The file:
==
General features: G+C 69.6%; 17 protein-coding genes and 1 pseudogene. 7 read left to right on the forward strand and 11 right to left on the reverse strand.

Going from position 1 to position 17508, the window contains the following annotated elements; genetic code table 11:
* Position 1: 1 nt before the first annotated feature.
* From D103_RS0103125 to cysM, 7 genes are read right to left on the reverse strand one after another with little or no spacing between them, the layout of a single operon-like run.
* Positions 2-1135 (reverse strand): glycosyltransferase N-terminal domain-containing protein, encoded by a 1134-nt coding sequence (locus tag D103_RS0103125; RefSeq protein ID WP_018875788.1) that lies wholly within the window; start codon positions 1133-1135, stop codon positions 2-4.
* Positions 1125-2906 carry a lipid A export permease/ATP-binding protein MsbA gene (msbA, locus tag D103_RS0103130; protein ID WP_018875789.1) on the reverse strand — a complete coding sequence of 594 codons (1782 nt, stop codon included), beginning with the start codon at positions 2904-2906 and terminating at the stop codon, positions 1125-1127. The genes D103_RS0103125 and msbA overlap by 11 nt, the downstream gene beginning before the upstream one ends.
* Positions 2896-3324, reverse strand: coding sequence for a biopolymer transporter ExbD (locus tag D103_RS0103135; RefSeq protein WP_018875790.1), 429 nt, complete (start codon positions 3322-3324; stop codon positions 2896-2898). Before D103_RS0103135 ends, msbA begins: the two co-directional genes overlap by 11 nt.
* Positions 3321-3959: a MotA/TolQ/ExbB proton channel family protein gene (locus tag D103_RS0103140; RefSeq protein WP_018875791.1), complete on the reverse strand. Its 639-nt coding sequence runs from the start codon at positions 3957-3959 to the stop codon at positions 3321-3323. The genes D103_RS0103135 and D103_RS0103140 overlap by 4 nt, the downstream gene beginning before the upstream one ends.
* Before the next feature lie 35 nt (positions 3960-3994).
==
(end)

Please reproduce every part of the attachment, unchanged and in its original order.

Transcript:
General features: G+C 69.6%; 17 protein-coding genes and 1 pseudogene. 7 read left to right on the forward strand and 11 right to left on the reverse strand.

Going from position 1 to position 17508, the window contains the following annotated elements; genetic code table 11:
* Position 1: 1 nt before the first annotated feature.
* From D103_RS0103125 to cysM, 7 genes are read right to left on the reverse strand one after another with little or no spacing between them, the layout of a single operon-like run.
* Positions 2-1135 (reverse strand): glycosyltransferase N-terminal domain-containing protein, encoded by a 1134-nt coding sequence (locus tag D103_RS0103125; RefSeq protein ID WP_018875788.1) that lies wholly within the window; start codon positions 1133-1135, stop codon positions 2-4.
* Positions 1125-2906 carry a lipid A export permease/ATP-binding protein MsbA gene (msbA, locus tag D103_RS0103130; protein ID WP_018875789.1) on the reverse strand — a complete coding sequence of 594 codons (1782 nt, stop codon included), beginning with the start codon at positions 2904-2906 and terminating at the stop codon, positions 1125-1127. The genes D103_RS0103125 and msbA overlap by 11 nt, the downstream gene beginning before the upstream one ends.
* Positions 2896-3324, reverse strand: coding sequence for a biopolymer transporter ExbD (locus tag D103_RS0103135; RefSeq protein WP_018875790.1), 429 nt, complete (start codon positions 3322-3324; stop codon positions 2896-2898). Before D103_RS0103135 ends, msbA begins: the two co-directional genes overlap by 11 nt.
* Positions 3321-3959: a MotA/TolQ/ExbB proton channel family protein gene (locus tag D103_RS0103140; RefSeq protein WP_018875791.1), complete on the reverse strand. Its 639-nt coding sequence runs from the start codon at positions 3957-3959 to the stop codon at positions 3321-3323. The genes D103_RS0103135 and D103_RS0103140 overlap by 4 nt, the downstream gene beginning before the upstream one ends.
* Before the next feature lie 35 nt (positions 3960-3994).